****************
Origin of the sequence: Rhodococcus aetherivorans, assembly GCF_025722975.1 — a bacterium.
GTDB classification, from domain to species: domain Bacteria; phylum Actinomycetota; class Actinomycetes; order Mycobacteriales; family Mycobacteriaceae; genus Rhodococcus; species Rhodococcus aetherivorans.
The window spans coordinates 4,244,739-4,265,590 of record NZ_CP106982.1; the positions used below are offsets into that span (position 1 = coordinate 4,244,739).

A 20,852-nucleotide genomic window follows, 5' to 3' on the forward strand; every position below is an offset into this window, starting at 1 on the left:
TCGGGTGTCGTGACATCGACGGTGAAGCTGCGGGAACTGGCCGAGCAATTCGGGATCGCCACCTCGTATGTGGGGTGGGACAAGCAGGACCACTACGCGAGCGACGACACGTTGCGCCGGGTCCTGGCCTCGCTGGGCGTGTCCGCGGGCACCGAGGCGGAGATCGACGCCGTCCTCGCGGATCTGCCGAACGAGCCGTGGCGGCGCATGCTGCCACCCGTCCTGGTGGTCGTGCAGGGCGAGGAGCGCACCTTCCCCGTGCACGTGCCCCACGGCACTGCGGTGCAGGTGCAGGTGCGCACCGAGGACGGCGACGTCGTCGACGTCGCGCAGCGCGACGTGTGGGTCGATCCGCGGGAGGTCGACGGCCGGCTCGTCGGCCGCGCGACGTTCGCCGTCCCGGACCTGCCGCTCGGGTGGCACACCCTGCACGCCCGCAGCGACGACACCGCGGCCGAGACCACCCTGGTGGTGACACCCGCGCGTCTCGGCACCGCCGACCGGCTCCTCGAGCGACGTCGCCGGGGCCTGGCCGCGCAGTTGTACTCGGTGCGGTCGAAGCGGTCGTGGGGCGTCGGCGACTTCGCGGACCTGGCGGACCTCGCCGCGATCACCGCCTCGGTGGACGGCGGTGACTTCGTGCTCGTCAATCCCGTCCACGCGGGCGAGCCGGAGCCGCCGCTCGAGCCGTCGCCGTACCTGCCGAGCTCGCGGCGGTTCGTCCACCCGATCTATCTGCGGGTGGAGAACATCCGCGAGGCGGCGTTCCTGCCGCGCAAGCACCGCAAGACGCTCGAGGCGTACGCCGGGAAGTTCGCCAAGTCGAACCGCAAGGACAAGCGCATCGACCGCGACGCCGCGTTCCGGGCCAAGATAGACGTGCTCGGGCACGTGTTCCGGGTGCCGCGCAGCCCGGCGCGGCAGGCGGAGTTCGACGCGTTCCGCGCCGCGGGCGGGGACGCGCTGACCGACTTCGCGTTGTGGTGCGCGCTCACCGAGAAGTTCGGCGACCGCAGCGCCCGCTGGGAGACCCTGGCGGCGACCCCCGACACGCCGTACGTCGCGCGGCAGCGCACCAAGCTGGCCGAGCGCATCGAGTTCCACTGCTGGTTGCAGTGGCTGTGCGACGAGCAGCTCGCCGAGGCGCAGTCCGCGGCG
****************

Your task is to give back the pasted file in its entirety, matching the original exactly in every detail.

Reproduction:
Origin of the sequence: Rhodococcus aetherivorans, assembly GCF_025722975.1 — a bacterium.
GTDB classification, from domain to species: domain Bacteria; phylum Actinomycetota; class Actinomycetes; order Mycobacteriales; family Mycobacteriaceae; genus Rhodococcus; species Rhodococcus aetherivorans.
The window spans coordinates 4,244,739-4,265,590 of record NZ_CP106982.1; the positions used below are offsets into that span (position 1 = coordinate 4,244,739).

A 20,852-nucleotide genomic window follows, 5' to 3' on the forward strand; every position below is an offset into this window, starting at 1 on the left:
TCGGGTGTCGTGACATCGACGGTGAAGCTGCGGGAACTGGCCGAGCAATTCGGGATCGCCACCTCGTATGTGGGGTGGGACAAGCAGGACCACTACGCGAGCGACGACACGTTGCGCCGGGTCCTGGCCTCGCTGGGCGTGTCCGCGGGCACCGAGGCGGAGATCGACGCCGTCCTCGCGGATCTGCCGAACGAGCCGTGGCGGCGCATGCTGCCACCCGTCCTGGTGGTCGTGCAGGGCGAGGAGCGCACCTTCCCCGTGCACGTGCCCCACGGCACTGCGGTGCAGGTGCAGGTGCGCACCGAGGACGGCGACGTCGTCGACGTCGCGCAGCGCGACGTGTGGGTCGATCCGCGGGAGGTCGACGGCCGGCTCGTCGGCCGCGCGACGTTCGCCGTCCCGGACCTGCCGCTCGGGTGGCACACCCTGCACGCCCGCAGCGACGACACCGCGGCCGAGACCACCCTGGTGGTGACACCCGCGCGTCTCGGCACCGCCGACCGGCTCCTCGAGCGACGTCGCCGGGGCCTGGCCGCGCAGTTGTACTCGGTGCGGTCGAAGCGGTCGTGGGGCGTCGGCGACTTCGCGGACCTGGCGGACCTCGCCGCGATCACCGCCTCGGTGGACGGCGGTGACTTCGTGCTCGTCAATCCCGTCCACGCGGGCGAGCCGGAGCCGCCGCTCGAGCCGTCGCCGTACCTGCCGAGCTCGCGGCGGTTCGTCCACCCGATCTATCTGCGGGTGGAGAACATCCGCGAGGCGGCGTTCCTGCCGCGCAAGCACCGCAAGACGCTCGAGGCGTACGCCGGGAAGTTCGCCAAGTCGAACCGCAAGGACAAGCGCATCGACCGCGACGCCGCGTTCCGGGCCAAGATAGACGTGCTCGGGCACGTGTTCCGGGTGCCGCGCAGCCCGGCGCGGCAGGCGGAGTTCGACGCGTTCCGCGCCGCGGGCGGGGACGCGCTGACCGACTTCGCGTTGTGGTGCGCGCTCACCGAGAAGTTCGGCGACCGCAGCGCCCGCTGGGAGACCCTGGCGGCGACCCCCGACACGCCGTACGTCGCGCGGCAGCGCACCAAGCTGGCCGAGCGCATCGAGTTCCACTGCTGGTTGCAGTGGCTGTGCGACGAGCAGCTCGCCGAGGCGCAGTCCGCGGCG